In our recent conversation, Kristin Barker, co-founder and director of One Earth Sangha, gave me a quick view of the koan we are facing. We see the multifaceted negative impacts of the Anthropocene, including many forms of ecological and societal breakdown—a polycrisis. We see how incredibly complex the problem is, and how complex addressing the problem is. And we see how people’s predominant response has been to turn away in denial, distraction, and despair.

Building the Green Buddhist impact network

The goal of One Earth Sangha’s work is to support people in turning toward and being with our Anthropocene realities, and finding community in what is often a lonely quest for positive engagement. That loneliness is a major stumbling block. So is the complexity of the many types of ecological healing we need. Bodhisattvas who focus on environmental action, eco-sattvas, from whatever lineage or tradition that speaks to them on a personal level, are greatly strengthened by connecting with other like-minded individuals.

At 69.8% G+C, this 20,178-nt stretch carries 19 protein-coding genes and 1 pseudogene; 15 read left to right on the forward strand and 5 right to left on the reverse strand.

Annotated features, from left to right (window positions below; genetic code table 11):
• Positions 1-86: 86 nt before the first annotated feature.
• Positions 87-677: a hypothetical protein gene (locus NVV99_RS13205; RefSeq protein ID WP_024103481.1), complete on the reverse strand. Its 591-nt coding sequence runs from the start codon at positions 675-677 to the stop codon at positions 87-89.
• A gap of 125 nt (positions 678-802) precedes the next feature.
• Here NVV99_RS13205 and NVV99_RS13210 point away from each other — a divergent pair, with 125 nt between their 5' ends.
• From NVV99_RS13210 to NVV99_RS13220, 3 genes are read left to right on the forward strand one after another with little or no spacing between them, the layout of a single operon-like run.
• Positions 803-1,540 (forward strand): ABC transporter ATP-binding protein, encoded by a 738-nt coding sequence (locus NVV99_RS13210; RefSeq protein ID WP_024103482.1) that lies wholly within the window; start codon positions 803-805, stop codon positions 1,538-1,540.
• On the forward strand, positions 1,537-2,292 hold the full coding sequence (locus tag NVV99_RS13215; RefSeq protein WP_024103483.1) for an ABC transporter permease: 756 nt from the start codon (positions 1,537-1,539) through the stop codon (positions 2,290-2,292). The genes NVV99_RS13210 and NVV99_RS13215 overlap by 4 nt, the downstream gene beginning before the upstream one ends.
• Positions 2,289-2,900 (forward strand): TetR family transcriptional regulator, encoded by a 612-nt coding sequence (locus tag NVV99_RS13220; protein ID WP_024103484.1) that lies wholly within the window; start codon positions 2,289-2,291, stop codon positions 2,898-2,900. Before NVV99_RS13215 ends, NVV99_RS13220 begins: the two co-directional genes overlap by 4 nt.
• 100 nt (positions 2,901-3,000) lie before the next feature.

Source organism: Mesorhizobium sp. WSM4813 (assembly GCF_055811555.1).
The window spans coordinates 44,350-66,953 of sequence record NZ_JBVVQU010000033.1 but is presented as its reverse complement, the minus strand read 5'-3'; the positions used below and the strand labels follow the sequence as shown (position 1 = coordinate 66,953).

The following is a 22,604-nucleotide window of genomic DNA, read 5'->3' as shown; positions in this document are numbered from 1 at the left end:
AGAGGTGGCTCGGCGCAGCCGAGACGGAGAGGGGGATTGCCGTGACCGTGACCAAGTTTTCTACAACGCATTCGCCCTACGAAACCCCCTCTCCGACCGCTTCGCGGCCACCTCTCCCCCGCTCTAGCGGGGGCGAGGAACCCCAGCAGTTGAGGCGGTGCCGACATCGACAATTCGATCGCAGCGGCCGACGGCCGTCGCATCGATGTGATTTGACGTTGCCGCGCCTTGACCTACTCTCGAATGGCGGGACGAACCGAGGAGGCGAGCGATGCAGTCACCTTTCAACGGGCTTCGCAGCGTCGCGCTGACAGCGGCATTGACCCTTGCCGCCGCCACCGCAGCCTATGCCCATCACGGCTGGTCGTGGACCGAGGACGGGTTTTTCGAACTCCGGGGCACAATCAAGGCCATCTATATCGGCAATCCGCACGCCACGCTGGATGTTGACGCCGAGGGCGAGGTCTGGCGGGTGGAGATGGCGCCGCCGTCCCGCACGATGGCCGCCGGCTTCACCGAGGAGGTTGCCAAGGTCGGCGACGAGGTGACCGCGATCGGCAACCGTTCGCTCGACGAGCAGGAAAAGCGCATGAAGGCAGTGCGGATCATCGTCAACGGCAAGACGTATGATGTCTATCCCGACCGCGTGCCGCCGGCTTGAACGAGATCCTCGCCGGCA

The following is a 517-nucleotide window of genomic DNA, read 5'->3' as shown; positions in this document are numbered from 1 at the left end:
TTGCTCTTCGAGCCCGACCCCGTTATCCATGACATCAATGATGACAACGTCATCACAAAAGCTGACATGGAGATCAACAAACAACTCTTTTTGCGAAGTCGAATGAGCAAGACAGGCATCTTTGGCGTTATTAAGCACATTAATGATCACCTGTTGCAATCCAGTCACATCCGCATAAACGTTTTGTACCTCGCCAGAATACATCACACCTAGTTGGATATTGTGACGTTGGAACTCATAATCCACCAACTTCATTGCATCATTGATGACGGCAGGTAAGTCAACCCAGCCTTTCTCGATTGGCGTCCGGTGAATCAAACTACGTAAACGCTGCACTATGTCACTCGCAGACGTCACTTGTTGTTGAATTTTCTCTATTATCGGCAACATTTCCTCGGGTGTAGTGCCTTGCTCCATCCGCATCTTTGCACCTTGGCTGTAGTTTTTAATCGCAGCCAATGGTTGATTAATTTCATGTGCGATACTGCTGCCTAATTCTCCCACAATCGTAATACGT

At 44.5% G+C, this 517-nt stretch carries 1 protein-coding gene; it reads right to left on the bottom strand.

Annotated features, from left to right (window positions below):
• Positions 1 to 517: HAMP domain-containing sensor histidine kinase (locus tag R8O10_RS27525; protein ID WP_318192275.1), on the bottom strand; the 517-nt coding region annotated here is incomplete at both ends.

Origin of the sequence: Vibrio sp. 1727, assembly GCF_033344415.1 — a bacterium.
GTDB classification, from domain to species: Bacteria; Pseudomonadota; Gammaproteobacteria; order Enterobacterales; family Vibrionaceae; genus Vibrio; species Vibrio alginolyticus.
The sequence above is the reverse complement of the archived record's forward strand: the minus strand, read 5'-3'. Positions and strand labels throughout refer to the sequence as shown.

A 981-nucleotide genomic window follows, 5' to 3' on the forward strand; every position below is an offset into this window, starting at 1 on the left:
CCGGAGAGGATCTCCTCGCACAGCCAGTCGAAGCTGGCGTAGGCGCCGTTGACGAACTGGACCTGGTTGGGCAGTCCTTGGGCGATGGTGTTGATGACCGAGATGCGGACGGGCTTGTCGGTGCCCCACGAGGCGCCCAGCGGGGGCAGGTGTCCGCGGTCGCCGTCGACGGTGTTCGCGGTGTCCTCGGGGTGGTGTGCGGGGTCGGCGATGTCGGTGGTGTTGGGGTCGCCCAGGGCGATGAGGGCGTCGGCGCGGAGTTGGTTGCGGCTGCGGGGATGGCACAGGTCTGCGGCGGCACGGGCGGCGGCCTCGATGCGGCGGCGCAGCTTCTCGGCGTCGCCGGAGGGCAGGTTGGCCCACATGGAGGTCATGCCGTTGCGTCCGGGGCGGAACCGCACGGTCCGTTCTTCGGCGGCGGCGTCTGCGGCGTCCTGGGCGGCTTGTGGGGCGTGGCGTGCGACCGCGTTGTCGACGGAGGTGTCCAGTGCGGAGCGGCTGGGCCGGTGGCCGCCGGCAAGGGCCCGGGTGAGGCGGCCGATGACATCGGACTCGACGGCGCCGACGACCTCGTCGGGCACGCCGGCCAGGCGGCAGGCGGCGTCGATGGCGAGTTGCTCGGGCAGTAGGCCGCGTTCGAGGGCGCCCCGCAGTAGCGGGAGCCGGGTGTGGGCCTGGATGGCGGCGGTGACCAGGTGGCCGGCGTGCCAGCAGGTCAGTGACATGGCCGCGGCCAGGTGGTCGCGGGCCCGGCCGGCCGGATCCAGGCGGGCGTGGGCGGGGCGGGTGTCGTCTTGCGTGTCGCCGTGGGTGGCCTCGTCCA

When asked about feedback from EcoSattva training participants, Kristin said that while folks were deeply grateful for the teaching and the training, the part they say gave them the biggest boost was the group interaction.

I wondered what type of analytics One Earth Sangha was able to glean from a longitudinal study of their graduates’ subsequent activities. Alas, encouraging people to answer surveys and give that type of feedback has been difficult. But those who keep coming back for the training, bringing new people with them, are themselves proof of concept.

Photo by Joshua Eaton. From